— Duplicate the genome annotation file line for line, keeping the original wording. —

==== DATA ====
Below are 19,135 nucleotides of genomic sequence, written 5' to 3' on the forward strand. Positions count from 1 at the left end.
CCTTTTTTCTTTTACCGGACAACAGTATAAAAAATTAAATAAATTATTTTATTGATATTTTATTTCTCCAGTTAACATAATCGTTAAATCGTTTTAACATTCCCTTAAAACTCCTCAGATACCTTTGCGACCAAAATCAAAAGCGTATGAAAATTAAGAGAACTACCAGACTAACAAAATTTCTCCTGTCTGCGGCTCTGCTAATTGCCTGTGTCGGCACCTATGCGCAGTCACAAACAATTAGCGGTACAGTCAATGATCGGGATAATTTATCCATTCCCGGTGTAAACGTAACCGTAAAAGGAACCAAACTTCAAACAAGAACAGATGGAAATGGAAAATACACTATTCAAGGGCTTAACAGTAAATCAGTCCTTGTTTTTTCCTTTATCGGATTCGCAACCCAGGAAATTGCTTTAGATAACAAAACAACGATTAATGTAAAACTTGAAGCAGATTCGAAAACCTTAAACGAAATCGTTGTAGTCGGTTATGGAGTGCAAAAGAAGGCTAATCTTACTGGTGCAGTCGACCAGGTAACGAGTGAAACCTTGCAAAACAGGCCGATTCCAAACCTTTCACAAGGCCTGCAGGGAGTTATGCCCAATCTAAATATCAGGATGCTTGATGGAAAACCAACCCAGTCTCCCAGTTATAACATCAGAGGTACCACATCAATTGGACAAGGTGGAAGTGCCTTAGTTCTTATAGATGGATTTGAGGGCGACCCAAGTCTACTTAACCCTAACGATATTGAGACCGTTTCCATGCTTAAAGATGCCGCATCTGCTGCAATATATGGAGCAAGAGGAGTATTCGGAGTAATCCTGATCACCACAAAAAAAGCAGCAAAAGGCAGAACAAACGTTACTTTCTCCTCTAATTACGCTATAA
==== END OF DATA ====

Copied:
Below are 19,135 nucleotides of genomic sequence, written 5' to 3' on the forward strand. Positions count from 1 at the left end.
CCTTTTTTCTTTTACCGGACAACAGTATAAAAAATTAAATAAATTATTTTATTGATATTTTATTTCTCCAGTTAACATAATCGTTAAATCGTTTTAACATTCCCTTAAAACTCCTCAGATACCTTTGCGACCAAAATCAAAAGCGTATGAAAATTAAGAGAACTACCAGACTAACAAAATTTCTCCTGTCTGCGGCTCTGCTAATTGCCTGTGTCGGCACCTATGCGCAGTCACAAACAATTAGCGGTACAGTCAATGATCGGGATAATTTATCCATTCCCGGTGTAAACGTAACCGTAAAAGGAACCAAACTTCAAACAAGAACAGATGGAAATGGAAAATACACTATTCAAGGGCTTAACAGTAAATCAGTCCTTGTTTTTTCCTTTATCGGATTCGCAACCCAGGAAATTGCTTTAGATAACAAAACAACGATTAATGTAAAACTTGAAGCAGATTCGAAAACCTTAAACGAAATCGTTGTAGTCGGTTATGGAGTGCAAAAGAAGGCTAATCTTACTGGTGCAGTCGACCAGGTAACGAGTGAAACCTTGCAAAACAGGCCGATTCCAAACCTTTCACAAGGCCTGCAGGGAGTTATGCCCAATCTAAATATCAGGATGCTTGATGGAAAACCAACCCAGTCTCCCAGTTATAACATCAGAGGTACCACATCAATTGGACAAGGTGGAAGTGCCTTAGTTCTTATAGATGGATTTGAGGGCGACCCAAGTCTACTTAACCCTAACGATATTGAGACCGTTTCCATGCTTAAAGATGCCGCATCTGCTGCAATATATGGAGCAAGAGGAGTATTCGGAGTAATCCTGATCACCACAAAAAAAGCAGCAAAAGGCAGAACAAACGTTACTTTCTCCTCTAATTACGCTATAA